(Or, preferably, not at all. And preferably give up the charade of college sports :))

I do see the problem - but see no other solution other than giving up college sports and/or changing NCAA regulations.

Damn, that's a really good question. Why does voting all have to happen on one day? Surely if it was an all week event, turn outs would be way up... and that would be awesome for democracy.

If, perhaps, very bad for tv stations.

I suspect it is a hangover from when voting was done by acclamation or by hands up and everyone had to be in one place at the same time.

Not convinced by the idea of having updates on the score during the voting but this may be a bit of conservatism on my part.

gotta have people manning (and womanning) the polls

I don't think turn-outs would be increased. A huge amount of effort is put into ensuring everyone gets the opportunity to vote. Pretty much anyone can get a postal vote. The polls open very early and close late. Everyone receives leaflets explaining the numerous different ways they can vote.

There can be very few people who genuinely are unable to cast their vote. I tend to think that if people cannot be bothered to do so on polling day then tough. I also doubt that if people are not interested enough to vote on one day then I doubt they would do so on a different day.

You'd have to be very careful to ensure that information on the count so far didn't get released - I think it's only been in comparativelty recent years that even exit poll results have been published while the polls were still open.

But the whole "disenfranchising people by holding the vote on a day when they can't get to the poll" thing is a complete and utter straw man: it's possible to vote by post.

> daily updates on the ongoing count!

I'm pretty sure there's a very good reason we don't start the count until all voting had happened. There'd be all sorts of chaotic effects as parties and candidates and voters would discover how things were progressing.

In France, there's a total media blackout on elections for the final week (or two) of campaigning, which I imagine is for broadly similar reasons.

In the UK media outlets do not report on political campaigns or exit polls whilst the polls are open. Aside form fairness, it makes sense. If the media started to report exit polls it could lead to mass tactical voting.

See above - I'd want there to be more information available, under a FPTP system. Having heard many reports of people saying "I didn't vote for X because I didn't think they had a chance of winning in my area." this would give them the information to know whether they did.

Sorry, did you say you wanted my username and password? No, I'm not giving them to you. In fact, I don't think I'm willing to work where my employers will not respect privacy. I'm sorry you wasted my time.

That's great for you, but some people are siginficantly more desperate for a job, especially in the US where it's even easier to be left with absolutely nothing if you aren't employed...

Jews in Scotland may be disenfranchised by a Saturday vote.


2012-03-07 12:38 pm (UTC)

Wow, multiculturalism is hard. I assume many Jews would be willing to vote, but many would not.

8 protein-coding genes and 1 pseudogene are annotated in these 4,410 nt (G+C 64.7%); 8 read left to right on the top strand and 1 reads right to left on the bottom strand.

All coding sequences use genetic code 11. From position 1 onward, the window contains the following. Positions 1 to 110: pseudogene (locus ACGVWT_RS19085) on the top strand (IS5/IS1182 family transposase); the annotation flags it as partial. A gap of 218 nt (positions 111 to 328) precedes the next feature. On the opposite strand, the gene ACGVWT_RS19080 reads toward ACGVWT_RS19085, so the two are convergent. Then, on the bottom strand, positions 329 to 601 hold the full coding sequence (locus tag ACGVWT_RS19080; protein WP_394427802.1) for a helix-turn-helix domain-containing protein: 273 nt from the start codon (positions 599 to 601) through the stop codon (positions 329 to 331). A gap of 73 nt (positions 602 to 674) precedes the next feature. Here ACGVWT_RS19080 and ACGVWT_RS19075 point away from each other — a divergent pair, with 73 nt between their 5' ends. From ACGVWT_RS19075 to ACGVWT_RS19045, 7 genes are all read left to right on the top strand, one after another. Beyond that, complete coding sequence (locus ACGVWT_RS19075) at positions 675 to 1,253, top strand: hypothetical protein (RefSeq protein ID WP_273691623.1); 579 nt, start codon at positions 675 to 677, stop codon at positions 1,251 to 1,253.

I suspect the case of proxy voting is complicated. A quick google suggests that if you ask someone to do something for you, and they happen to do it on the Sabbath, but you didn't ask them to or see them doing it, it may be ok. Here, where you don't specifically require them to do it on Saturday, but you know they almost certainly _will_, I don't know for sure. Of course, it's still unfair if you have to use a proxy vote and other people don't -- people who can't find a convenient proxy will still be disenfranchised.

OTOH, maybe they could hold the vote in winter and/or keep the polls open after sunset? :)

Re: Jews in Scotland may be disenfranchised by a Saturday vote.


2012-03-07 12:41 pm (UTC)

d'oh - the sunset issue solves it entirely, I think! Sunset is around 6:13, so if voting is until 10pm then they're fine.

Re: Jews in Scotland may be disenfranchised by a Saturday vote.


2012-03-07 12:49 pm (UTC)

LOL. Well, yeah -- not perfect, but not worse than people who work on Saturday. But presumably that wasn't taken as given, or no-one would have objected in the first place?

Oh. That looks like it may rule out postal voting (although if you send in a postal vote and it's not counted until the polls closed, it should be after sunset).

But what about some local government elections where the election takes place on a Thursday, but they don't start counting the votes until Friday evening?

I hoped that it was only the actual voting people would object to, providing the counting doesn't _have_ to be on Saturday, but I don't actually know. Technically if you vote, you are very indirectly causing someone to count your ballot on saturday, but to me it feels more like buying something from someone you know is likely to do stock-taking on Saturday -- sufficiently removed it can't be yuor fault any more. But I don't know if people who keep very strict would actually see it that way.

Re: Jews in Scotland may be disenfranchised by a Saturday vote.


2012-03-07 01:36 pm (UTC)

Or, yknow, just walk out of the house to a nearby polling station and make a cross on a piece of paper.

The third one could be framed equally well as 'Jews in Scotland may be disenfranchised by Judaism'.

How did you become a guy called Nick?

It took a lot of effort, a top-secret government project, $6 billion dollars, and a 55-gallon drum of lube.

But it was worth it.